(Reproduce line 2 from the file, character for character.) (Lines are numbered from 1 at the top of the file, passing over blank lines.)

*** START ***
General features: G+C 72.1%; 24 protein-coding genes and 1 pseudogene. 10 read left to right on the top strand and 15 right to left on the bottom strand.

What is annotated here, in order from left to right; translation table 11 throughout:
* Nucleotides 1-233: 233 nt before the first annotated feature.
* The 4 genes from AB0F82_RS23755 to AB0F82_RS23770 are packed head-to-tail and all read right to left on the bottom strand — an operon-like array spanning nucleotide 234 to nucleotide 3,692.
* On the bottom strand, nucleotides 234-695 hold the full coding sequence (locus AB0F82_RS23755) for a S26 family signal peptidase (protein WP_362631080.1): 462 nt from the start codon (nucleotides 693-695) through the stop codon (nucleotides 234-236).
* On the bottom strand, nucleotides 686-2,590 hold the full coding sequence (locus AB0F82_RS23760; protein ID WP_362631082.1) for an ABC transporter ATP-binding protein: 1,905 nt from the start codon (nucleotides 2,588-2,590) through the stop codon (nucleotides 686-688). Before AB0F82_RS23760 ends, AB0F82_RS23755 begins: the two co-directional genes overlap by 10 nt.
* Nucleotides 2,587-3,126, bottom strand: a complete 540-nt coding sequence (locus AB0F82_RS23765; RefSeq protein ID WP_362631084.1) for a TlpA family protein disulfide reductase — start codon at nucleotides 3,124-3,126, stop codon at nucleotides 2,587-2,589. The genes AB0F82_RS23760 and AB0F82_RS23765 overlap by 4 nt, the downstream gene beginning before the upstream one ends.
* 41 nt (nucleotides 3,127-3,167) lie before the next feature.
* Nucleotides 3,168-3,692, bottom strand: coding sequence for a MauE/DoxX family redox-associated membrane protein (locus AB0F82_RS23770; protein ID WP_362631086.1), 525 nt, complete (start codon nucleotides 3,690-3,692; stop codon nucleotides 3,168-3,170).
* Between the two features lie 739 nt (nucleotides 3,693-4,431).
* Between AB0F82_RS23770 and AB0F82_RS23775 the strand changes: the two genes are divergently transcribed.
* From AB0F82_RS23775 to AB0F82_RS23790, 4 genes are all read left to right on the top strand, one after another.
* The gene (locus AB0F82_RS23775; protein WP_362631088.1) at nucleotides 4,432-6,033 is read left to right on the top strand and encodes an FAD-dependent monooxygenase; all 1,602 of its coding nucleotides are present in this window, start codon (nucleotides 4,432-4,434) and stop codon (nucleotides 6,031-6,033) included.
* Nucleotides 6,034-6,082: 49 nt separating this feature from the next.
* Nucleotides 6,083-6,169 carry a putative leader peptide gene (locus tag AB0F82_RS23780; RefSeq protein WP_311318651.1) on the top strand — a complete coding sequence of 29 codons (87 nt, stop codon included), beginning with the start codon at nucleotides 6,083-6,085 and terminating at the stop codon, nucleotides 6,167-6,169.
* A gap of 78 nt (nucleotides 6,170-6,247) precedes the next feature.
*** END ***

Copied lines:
What is annotated here, in order from left to right; translation table 11 throughout: